Nowadays (I already feel old, just typing that word), the litmus test for conservative vs. liberal arguments about new translations is more often about a different issue: gender language. Conservatives will often refer some new translations as "gender neutral," or even "unisex." Liberals will more often use the term "gender inclusive." Different translations take different approaches to this admittedly thorny issue. Some translations, such as the TNIV, succeed or don't succeed, based mostly on their approach to gender language. (The TNIV was discontinued by its publisher only six years after the complete TNIV was published.) I'd like to take a look at some of the translations that are well known as "gender inclusive," and give a few of my thoughts on the issue. In the interest of full disclosure, I am generally in support of gender inclusive language, when it doesn't disfigure the meaning of the text. The first Bible I really read a lot was the NRSV, which is well known for its use of gender inclusive language, and I was a fan of the TNIV. That being said, I'm not 100% in favor of the indiscriminate use of gender inclusive language in Bible translations. So now I give you the good...the bad...and the ugly. (With apologies to Sergio Leone...)
As mentioned above, I am quite in favor of a number of gender inclusive Bibles: the NRSV, the TNIV, and the CEB are a few that I use quite a bit, and the NLT has long been a favorite as well. In general, I think these translations do a pretty decent job of handling the gender language. Let's look at a line from Psalm 8 that is a good illustration:
Look at this excerpt from The New Testament and Psalms: An Inclusive Version. Apparently the NRSV was not inclusive enough for some folks; so this version is a revision of the NRSV, that tries to be really inclusive. Let's look at John 1:1-4...
The Inclusive Bible: The First Egalitarian Translation is almost as bad. Much like the reworking of the NRSV mentioned above, this Bible eschews gender pronouns as much as possible. It's a bit more poetic in style than The New Testament and Psalms: An Inclusive Version; for example, in John 1:18, the Inclusive Bible reads, "...it is the Only Begotten, ever at Abba's side..." (Apparently, it's okay to use a gender specific non-English word like "Abba.") It's a definite improvement on "Father-Mother," but the translators still have to jump through hoops to avoid certain pronouns, leading to endless repetitions of "the Word."
Some translations aren't necessarily all that bad, but they aren't always great. Which brings us to...
Some readers may find it a bit disingenuous of me to include here a translation that I've said above that I like: the Common English Bible (CEB). Here's the problem: in general, I like the CEB; I find its use of contractions refreshing, lot of the traditional religious terminology is translated in more understandable terms, and its approach to gender language is usually quite sensitive. However, there is one phrase that still grates on me every time I read it: "the Human One." Ben adam in the Hebrew, and huiou anthropou in the Greek, traditionally translated "son of man," are often translated "human one" in the CEB. "The Human One" (with the distinctive capitalization) is used in place of "Son of Man" throughout the New Testament as a title for Jesus. I understand, I really do, what they're trying to emphasize here: "son of man," they believe, is supposed to emphasize the humanity of Jesus, an integral facet of the Incarnation. Much of the research done by the CEB translators indicated that a lot of Christians, when asked what "Son of Man" meant, responded that it affirmed the divinity of Christ! Therefore, in Matthew 3:17 the CEB says, "This is my Son whom I dearly love..." The language of Jesus as Son of God is retained. The thing that bothers me the most about the phrase is that "the Human One" sounds to my ear like dialogue from a 1950s sci-fi film: "Human one, take us to your leader." Every time I read it I have that same reaction.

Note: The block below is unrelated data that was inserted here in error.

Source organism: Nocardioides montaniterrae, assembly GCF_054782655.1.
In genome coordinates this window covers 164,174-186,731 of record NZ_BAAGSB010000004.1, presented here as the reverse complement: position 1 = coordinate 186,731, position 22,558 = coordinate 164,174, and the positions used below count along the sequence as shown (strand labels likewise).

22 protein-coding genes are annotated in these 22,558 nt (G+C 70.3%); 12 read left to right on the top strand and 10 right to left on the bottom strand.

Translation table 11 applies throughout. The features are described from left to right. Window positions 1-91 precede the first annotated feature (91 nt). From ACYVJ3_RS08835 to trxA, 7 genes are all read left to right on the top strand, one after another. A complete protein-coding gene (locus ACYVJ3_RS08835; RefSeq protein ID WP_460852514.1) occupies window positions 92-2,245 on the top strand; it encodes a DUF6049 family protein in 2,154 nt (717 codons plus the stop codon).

- "...what is mankind that you are mindful of them, human beings that you care for them?" (NIV 2011)
The Good, the Bad and the Ugly... it barely scratches the surface, when it comes to the debate about gender inclusive language. One thing I'd like to point out, though: I really am bothered when I read references to gender inclusive translations as "politically correct." From what I know of the committees that have produced these versions, for better or worse, I really believe that the agenda is less political than it is a genuine attempt to grapple with the meaning of Scripture, as well as the differences between English and the original languages. I'm not naive enough to believe that committees don't have agendas, but I find the suggestion that "liberalism" is causing whole groups of conscientious translators to somehow forsake the Word of God is one that I find offensive in the extreme. I, for one, am glad that translators have grappled with the issue, even if the results aren't always to my personal tastes. Thanks for reading, brothers and sisters...